Athens between the wars

Deciding to write anything set in ancient Greece immediately brings an author face to face with two literary and historical giants: Herodotus and Thucydides. Writers whose works have been in print (or available on parchment or papyrus) for two and a half thousand years. Writers who detailed the events and personalities central to the upheavals and dramas of the Persian and Peloponnesian Wars. How can any 21st century novelist hope to compete with them?  Where the scope for telling a story in either period that won’t be hemmed in by real life facts and events?

An obvious answer is don’t even try, and thankfully there’s room for manoeuvre between the effective end of the Persian Wars in 478 BCE, where Herodotus wraps up his History, and the outbreak of the Peloponnesian War in 431 BCE which is Thucydides’ main focus.  There were ancient histories written that covered this roughly fifty year period, but these are now lost in the mists of time and the ashes of the Library of Alexandria.

The fact that these works didn’t survive doesn’t mean nothing much was happening throughout these decades. We get enough information from Herodotus and Thucydides, as well as from archaeological and fragmentary sources, to indicate this was a  fascinating period in its own right. Athens was rebuilding after the devastation of the Persian invasion and sack of the city. Athenian democracy, an innovation not even a century old, was still being tried and tested, and progressively reformed. Now that peace had returned, Athenians turned to commerce and culture, to athletic and dramatic competition. We can see this reflected in the surviving works of the great playwrights and philosophers, as well as in the glorious pottery and statuary of the era.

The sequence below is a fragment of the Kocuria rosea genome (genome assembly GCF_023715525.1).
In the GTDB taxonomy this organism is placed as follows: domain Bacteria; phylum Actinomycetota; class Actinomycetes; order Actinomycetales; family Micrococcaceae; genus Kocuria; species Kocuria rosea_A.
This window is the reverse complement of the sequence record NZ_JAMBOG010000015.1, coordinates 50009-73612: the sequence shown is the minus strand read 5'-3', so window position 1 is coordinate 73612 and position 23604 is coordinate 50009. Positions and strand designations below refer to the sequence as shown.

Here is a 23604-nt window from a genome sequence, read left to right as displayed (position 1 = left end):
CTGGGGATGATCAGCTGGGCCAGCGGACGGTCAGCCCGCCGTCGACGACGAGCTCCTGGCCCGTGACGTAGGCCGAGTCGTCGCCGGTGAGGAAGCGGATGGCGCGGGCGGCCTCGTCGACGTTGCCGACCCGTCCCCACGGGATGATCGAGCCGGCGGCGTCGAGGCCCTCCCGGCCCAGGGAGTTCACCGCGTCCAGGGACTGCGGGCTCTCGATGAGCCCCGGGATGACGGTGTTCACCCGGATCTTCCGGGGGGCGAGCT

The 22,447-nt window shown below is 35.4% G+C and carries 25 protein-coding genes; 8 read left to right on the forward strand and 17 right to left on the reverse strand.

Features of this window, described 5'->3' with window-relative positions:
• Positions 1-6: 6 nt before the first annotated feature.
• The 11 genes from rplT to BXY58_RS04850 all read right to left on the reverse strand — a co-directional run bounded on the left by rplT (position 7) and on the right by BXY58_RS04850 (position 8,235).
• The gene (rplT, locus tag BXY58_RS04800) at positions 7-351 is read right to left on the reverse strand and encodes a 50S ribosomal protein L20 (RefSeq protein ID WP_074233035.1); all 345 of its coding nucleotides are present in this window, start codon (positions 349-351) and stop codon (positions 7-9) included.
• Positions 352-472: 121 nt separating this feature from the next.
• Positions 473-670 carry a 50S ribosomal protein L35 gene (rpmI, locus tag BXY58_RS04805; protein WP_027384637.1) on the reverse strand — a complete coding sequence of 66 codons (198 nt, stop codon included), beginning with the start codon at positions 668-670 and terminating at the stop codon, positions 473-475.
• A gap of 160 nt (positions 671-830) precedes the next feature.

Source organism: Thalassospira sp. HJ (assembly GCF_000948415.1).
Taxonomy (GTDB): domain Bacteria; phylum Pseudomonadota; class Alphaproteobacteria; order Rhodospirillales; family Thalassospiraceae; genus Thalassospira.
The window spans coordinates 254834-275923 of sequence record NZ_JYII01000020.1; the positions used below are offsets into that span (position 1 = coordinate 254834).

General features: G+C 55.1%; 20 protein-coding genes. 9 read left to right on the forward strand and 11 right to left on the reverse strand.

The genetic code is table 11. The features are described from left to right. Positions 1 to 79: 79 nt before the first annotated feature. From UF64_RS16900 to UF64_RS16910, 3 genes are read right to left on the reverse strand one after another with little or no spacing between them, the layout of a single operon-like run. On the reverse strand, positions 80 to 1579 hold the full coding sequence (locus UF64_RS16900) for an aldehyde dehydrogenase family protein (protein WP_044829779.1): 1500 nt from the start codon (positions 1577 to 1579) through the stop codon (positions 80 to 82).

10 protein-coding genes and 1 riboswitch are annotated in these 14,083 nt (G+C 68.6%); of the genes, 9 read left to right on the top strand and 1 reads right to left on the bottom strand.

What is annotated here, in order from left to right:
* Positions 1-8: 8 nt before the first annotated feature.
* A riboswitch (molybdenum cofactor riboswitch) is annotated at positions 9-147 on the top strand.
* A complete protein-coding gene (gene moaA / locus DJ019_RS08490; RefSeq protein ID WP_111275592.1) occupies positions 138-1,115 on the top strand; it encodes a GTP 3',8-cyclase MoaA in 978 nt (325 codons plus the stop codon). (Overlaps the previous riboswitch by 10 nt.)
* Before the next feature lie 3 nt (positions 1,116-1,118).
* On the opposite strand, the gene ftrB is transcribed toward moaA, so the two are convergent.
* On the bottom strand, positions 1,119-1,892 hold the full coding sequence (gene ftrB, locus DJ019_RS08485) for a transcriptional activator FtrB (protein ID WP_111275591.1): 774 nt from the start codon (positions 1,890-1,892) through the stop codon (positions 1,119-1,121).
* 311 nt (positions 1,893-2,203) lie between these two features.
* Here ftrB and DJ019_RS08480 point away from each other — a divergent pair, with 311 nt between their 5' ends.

Though this peace was always precarious. The Greek islands and city states of Asia Minor had accepted Athenian leadership through the Persian Wars as the price of their salvation. Now that this threat was no more, dissatisfaction with Athenian oversight grew, especially as the tributes to Athena, that had paid for ships and troops in wartime, still had to be delivered now there was peace. On the Greek mainland, ancient rivalries between the great cities had been set aside as the Persians advanced. Now these tensions resurfaced, foreshadowing the strife to come between Sparta and Athens.

individual Athenians bore the scars, mental and physical, of decades of war when every citizen was also a soldier. Their fledgling democracy faced the threats of rich men’s self-interest and would-be oligarchs’ ruthless plots. Inscriptions and scraps of records hint at all sorts of trouble that could easily provide a motive for murder.

So there’s any amount of inspiration to be found for mystery fiction in these decades, as well as plenty of opportunity for inventing plausible explanations for historical puzzles where the sources we still have offer no answers. (Unless one of those lost histories turns up in the sands of Egypt, but I’ll deal with that if it happens.)